Not Just Another Workers Day

The public holiday last Tuesday was not just a deserved break, it also acknowledged the effort of workers worldwide towards increasing productivity which inevitably through a process leads to widening the revenue streams which eventually results in the elevation of living standards. ‘Workers’ here includes everybody adding value, encompassing farmers, career officers, the informal sector…”
Moroti Olatujoye
May 4, 2018 10:17 am

The public holiday last Tuesday was not just a deserved break, it also acknowledged the effort of workers worldwide towards increasing productivity which inevitably through a process leads to widening the revenue streams which eventually results in the elevation of living standards. ‘Workers’ here includes everybody adding value, encompassing farmers, career officers, the informal sector and so forth.

This is the last Workers Day in which the Ogbeni Governor of Osun State will be the serving head of the state government. The conventional wisdom is that Ogbeni Rauf Aregbesola has put in a stellar performance. Within the backdrop of competing interests he has carried out an equitable balancing act.

All of these have been achieved within, as its widely acknowledged, a very difficult fiscal climate of tight revenues from the center in a stunted quasi-federalism. The workers in Osun have not at any time faced the cataclysm of other states where it is routine to owe workers up to eight months salaries and for pensioners to routinely die on the queue. This has been creatively avoided in the state of Osun.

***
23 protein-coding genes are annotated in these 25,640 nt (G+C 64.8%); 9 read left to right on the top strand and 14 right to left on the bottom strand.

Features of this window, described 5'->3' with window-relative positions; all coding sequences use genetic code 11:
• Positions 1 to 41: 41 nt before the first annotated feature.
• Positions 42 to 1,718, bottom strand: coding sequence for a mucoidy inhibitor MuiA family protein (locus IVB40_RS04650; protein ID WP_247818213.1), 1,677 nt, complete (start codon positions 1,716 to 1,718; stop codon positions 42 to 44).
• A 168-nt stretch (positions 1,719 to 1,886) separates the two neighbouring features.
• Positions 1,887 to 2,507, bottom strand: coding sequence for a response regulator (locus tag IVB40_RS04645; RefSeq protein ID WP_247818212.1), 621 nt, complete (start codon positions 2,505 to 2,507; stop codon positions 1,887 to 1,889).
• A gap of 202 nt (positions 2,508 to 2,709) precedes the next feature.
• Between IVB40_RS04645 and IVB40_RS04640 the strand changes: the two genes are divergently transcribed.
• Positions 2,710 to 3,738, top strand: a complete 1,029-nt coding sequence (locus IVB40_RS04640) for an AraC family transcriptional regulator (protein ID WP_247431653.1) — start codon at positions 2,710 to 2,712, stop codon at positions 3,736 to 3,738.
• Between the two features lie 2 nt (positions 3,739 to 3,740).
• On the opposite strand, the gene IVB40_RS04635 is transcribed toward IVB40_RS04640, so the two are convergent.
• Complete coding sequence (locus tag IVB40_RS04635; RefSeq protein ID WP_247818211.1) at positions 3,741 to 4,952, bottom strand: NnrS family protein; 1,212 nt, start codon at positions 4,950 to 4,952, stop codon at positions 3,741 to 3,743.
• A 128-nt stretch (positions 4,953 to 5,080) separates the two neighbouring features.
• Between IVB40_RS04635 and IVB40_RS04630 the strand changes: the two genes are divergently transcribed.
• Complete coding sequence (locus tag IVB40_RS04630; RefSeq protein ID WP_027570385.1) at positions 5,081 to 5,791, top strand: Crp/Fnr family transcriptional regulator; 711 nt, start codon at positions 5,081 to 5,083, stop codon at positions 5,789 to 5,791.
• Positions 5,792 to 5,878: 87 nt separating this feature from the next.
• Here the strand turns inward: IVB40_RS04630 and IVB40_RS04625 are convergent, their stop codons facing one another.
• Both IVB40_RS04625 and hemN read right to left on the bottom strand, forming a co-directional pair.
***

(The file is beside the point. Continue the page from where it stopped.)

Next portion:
Kudos must be given to Ogbeni, and for a critical reason. In this vein, let us recall the often quoted admonition of India’s founding prime-minister Jawaharlal Pandit Nehru that, “A politician thinks about the next election, a statesman about succeeding generations”. The easy way out for Aregbesola would have been to gain populist induced plaudits by just paying salaries, handing out ‘stomach infrastructure’ with a lavish hand and doing nothing else.

Mercifully for the future of another generation, Aregbesola is taking the road less taking and has made a success of it. By the creative, cost-efficient investments in the social and physical infrastructure, Aregbesola has constructed the foundations for sustainable development. As was said of the great British Architect Christopher Wren who imparted so positively on the development of London, “if you seek to know what he has achieved, look around you.”

Taking a bird’s eye view of the state of Osun reveals giant strides in every area of human endeavour. The trajectory for the sustainability of future generations is assured with the very much desired continuity of the present progressive thrust. The Aregbesola path is also instructive. It is for the labour movement to learn that immediate non-inflation adjusted monetary benefits are an illusion. In the long-time it is the environment created for sustainability which in the end decisively and irreversibly breaks the shackles of poverty.

Imitation is the most sincere form of flattery, it is therefore not surprising that the Aregbesola example in so many areas is now being adapted and replicated. Kudos again to the workers-friendly Ogbeni governor.

 

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